Tag Archives: Simon Kenny

Off the Grid

NOUGHTS & CROSSES

Belgrade Theatre, Coventry, Wednesday 27th March, 2019

 

Malorie Blackman’s seminal YA novel puts a spin on Romeo and Juliet, setting the love story in a parallel world that is rife with segregation and discrimination.  Now it comes to the stage in this pacey new adaptation by Sabrina Mahfouz.  Simon Kenny’s set has movable flats that bear the 3×3 grid of the time-honoured game, and incorporates elements of Joshua Drualus Pharo’s lighting design, to create a stylish, non-naturalistic backing for the action.  For all its stylisation, this is a world we recognise all too well…

Society is split into Noughts and Crosses, the former being the underclass, the oppressed white race, with the latter holding all the power, the wealth, and even the orange juice.  Young Callum (from Nought family the Macgregors) and Persephone (Sephy) Hadley grow up together, but theirs is an unconventional friendship, going against cultural prejudices on both sides of the divide.  Sephy’s dad is Home Secretary, striving to placate an increasingly unruly and pro-active population, while of course maintaining the status quo.  The measures he takes are far from enough to appease the militant Noughts, and it’s not long before a terrorist act takes place.

As the central young couple, Heather Agyepong is a spirited and principled Sephy, with an equally appealing Billy Harris as Callum.  They are supported by a strong cast of half a dozen, including Lisa Howard – heartrending as Callum’s mum, Doreene Blackstock as Sephy’s frazzled and alcoholic mum, Daniel Copeland as Callum’s dad, who becomes radicalised by his other son Jude (a strong Jack Condon).  Kimisha Lewis impresses as Sephy’s prejudiced older sister Minerva, while Chris Jack’s Kamal, Sephy’s politician dad, convinces totally.

Director Esther Richardson keeps a naturalistic tone among the spots of narration, and uses expressionistic movements to reveal the characters’ inner lives as well as to stage difficult-to-stage moments (like a bomb going off).  The music and sound design of Arun Ghosh and Xana add to the disquiet and sense of impending doom.  It all adds up to a thoroughly gripping piece of theatre, excellently and compellingly staged.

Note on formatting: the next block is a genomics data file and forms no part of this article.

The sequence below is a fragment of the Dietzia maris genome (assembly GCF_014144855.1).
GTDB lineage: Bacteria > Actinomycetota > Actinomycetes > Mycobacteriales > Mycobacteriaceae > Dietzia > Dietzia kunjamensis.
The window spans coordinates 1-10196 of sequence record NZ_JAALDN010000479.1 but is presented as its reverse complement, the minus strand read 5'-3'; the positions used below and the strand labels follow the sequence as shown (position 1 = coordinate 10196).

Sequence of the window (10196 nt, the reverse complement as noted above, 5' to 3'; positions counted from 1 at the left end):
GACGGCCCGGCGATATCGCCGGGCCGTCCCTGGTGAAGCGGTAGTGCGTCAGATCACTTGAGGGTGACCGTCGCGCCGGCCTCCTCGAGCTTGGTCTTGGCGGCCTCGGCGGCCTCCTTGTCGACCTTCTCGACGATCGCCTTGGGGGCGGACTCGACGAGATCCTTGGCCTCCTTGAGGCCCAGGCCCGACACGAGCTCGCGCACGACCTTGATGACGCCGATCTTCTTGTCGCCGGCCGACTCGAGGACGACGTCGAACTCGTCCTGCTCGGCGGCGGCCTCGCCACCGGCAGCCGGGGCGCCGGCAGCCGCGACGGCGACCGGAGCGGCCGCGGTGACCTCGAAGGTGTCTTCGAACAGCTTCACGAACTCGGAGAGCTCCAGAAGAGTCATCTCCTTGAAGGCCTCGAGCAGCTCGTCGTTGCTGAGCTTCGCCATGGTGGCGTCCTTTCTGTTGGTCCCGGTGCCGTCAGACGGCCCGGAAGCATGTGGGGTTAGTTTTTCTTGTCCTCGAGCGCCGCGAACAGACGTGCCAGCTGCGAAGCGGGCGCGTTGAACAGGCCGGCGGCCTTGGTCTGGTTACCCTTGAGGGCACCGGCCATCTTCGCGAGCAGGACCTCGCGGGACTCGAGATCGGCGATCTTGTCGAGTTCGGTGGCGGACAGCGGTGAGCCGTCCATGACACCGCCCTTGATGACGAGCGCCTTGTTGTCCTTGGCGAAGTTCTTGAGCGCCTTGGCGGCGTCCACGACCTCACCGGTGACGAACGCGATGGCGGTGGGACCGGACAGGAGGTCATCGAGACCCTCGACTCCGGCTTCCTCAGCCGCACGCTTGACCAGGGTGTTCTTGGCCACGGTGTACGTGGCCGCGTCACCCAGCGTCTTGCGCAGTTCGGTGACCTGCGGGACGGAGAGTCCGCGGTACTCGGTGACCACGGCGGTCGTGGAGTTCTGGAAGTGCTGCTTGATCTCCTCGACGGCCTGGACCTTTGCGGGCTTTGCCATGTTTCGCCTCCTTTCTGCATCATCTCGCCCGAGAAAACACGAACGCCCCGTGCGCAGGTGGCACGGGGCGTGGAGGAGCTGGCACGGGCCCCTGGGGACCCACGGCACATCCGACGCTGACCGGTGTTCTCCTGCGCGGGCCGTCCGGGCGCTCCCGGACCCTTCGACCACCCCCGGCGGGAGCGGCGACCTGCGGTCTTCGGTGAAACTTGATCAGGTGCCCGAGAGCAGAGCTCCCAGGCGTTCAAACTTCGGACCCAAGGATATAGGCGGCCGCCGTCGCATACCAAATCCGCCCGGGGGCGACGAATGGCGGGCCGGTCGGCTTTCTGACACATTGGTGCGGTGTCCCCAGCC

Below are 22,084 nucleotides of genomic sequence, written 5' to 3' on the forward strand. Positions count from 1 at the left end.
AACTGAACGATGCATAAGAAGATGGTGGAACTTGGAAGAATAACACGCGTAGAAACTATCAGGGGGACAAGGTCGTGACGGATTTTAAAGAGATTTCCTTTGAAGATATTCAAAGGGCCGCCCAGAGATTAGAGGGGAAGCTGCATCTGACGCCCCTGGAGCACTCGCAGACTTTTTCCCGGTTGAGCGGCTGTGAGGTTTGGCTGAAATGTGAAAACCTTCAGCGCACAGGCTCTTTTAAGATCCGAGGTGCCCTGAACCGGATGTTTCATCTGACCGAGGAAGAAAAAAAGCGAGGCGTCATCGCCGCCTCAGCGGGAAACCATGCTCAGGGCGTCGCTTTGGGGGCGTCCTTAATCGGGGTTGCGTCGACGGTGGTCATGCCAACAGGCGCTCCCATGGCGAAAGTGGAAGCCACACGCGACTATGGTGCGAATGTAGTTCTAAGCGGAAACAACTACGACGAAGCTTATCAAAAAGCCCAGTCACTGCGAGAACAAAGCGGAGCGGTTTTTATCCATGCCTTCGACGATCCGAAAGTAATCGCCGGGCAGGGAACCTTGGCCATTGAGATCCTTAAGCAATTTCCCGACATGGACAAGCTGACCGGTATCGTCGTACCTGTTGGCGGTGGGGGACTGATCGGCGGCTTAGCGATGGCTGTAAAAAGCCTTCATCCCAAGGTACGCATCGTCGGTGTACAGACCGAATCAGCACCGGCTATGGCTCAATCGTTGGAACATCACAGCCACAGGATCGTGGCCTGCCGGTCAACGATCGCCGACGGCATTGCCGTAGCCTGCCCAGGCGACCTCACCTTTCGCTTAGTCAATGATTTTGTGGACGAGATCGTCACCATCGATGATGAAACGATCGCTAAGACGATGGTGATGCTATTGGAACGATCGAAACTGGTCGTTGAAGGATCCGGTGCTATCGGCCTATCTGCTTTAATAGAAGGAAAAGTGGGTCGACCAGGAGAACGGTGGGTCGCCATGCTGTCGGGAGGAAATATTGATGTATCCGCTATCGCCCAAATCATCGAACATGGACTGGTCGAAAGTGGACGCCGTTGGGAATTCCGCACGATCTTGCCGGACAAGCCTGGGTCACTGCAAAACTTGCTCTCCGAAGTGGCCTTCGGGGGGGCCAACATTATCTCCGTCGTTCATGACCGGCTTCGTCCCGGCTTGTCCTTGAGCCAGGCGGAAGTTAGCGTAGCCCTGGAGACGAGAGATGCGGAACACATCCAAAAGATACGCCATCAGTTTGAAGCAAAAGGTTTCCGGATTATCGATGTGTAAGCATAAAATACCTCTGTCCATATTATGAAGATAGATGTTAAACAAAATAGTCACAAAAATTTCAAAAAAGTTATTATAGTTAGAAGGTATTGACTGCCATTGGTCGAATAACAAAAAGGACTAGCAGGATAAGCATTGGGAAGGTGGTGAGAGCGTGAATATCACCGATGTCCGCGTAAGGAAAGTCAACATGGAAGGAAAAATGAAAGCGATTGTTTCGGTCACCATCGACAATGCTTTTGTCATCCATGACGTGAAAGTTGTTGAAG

It’s a provocative piece.  By flipping the races, Malorie Blackman makes us face the dystopian society in which we continue to live.  Even minor details are telling, like when a Nought complains that sticking plasters are not available in their skin tone.

This thought-provoking, tragic drama covers a lot of ground, bringing to the fore issues that have woefully become more urgent in recent times.

Highly recommended.

Heather Agyepong as Sephy and Billy Harris as Callum - Noughts and Crosses - Photo by Robert Day - ASC_3791

Heather Agyepong (Sephy) and Billy Harris (Callum) Photo: Robert Day

 

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Storms in Teacups

ABSENT FRIENDS

Belgrade Theatre, Coventry, Monday 8th June, 2015

Alan Ayckbourn’s acerbic ‘comedy of embarrassment’ pre-dates Mike Leigh’s Abigail’s Party by a few years and television shows like The Office by many. A real-time glimpse into a suburban house, one cringe-worthy Saturday afternoon when hostess Diana is throwing a tea party for old friend Colin, whose fiancée has recently drowned to death. As the guests gather, acrimony and suspicion, resentment and bitterness, all float to the surface so that when the bereaved Colin finally arrives, he is by far the most well-adjusted and happy of the lot – and that’s not saying much!